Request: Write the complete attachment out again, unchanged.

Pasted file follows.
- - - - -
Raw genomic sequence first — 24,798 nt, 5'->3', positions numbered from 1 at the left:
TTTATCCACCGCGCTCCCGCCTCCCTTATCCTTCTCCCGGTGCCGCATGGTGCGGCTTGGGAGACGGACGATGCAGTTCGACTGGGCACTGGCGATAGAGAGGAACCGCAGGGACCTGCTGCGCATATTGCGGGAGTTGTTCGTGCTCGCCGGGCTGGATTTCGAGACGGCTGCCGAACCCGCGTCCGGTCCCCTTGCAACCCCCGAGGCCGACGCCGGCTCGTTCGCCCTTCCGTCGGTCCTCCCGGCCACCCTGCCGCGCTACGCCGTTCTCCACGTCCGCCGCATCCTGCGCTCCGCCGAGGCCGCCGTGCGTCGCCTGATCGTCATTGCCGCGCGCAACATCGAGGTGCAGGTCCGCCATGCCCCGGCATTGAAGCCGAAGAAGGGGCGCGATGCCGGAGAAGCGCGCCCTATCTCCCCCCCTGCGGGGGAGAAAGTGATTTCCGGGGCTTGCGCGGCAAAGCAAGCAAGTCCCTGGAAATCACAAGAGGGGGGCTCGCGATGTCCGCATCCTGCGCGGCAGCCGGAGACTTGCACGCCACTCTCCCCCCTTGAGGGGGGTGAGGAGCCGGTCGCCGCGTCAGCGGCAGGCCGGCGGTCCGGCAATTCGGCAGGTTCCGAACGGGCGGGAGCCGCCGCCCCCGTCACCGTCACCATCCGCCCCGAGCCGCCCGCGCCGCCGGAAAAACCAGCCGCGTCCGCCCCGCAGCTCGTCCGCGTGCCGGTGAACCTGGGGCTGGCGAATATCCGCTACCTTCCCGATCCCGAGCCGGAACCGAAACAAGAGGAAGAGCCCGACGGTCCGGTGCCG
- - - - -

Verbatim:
Raw genomic sequence first — 24,798 nt, 5'->3', positions numbered from 1 at the left:
TTTATCCACCGCGCTCCCGCCTCCCTTATCCTTCTCCCGGTGCCGCATGGTGCGGCTTGGGAGACGGACGATGCAGTTCGACTGGGCACTGGCGATAGAGAGGAACCGCAGGGACCTGCTGCGCATATTGCGGGAGTTGTTCGTGCTCGCCGGGCTGGATTTCGAGACGGCTGCCGAACCCGCGTCCGGTCCCCTTGCAACCCCCGAGGCCGACGCCGGCTCGTTCGCCCTTCCGTCGGTCCTCCCGGCCACCCTGCCGCGCTACGCCGTTCTCCACGTCCGCCGCATCCTGCGCTCCGCCGAGGCCGCCGTGCGTCGCCTGATCGTCATTGCCGCGCGCAACATCGAGGTGCAGGTCCGCCATGCCCCGGCATTGAAGCCGAAGAAGGGGCGCGATGCCGGAGAAGCGCGCCCTATCTCCCCCCCTGCGGGGGAGAAAGTGATTTCCGGGGCTTGCGCGGCAAAGCAAGCAAGTCCCTGGAAATCACAAGAGGGGGGCTCGCGATGTCCGCATCCTGCGCGGCAGCCGGAGACTTGCACGCCACTCTCCCCCCTTGAGGGGGGTGAGGAGCCGGTCGCCGCGTCAGCGGCAGGCCGGCGGTCCGGCAATTCGGCAGGTTCCGAACGGGCGGGAGCCGCCGCCCCCGTCACCGTCACCATCCGCCCCGAGCCGCCCGCGCCGCCGGAAAAACCAGCCGCGTCCGCCCCGCAGCTCGTCCGCGTGCCGGTGAACCTGGGGCTGGCGAATATCCGCTACCTTCCCGATCCCGAGCCGGAACCGAAACAAGAGGAAGAGCCCGACGGTCCGGTGCCG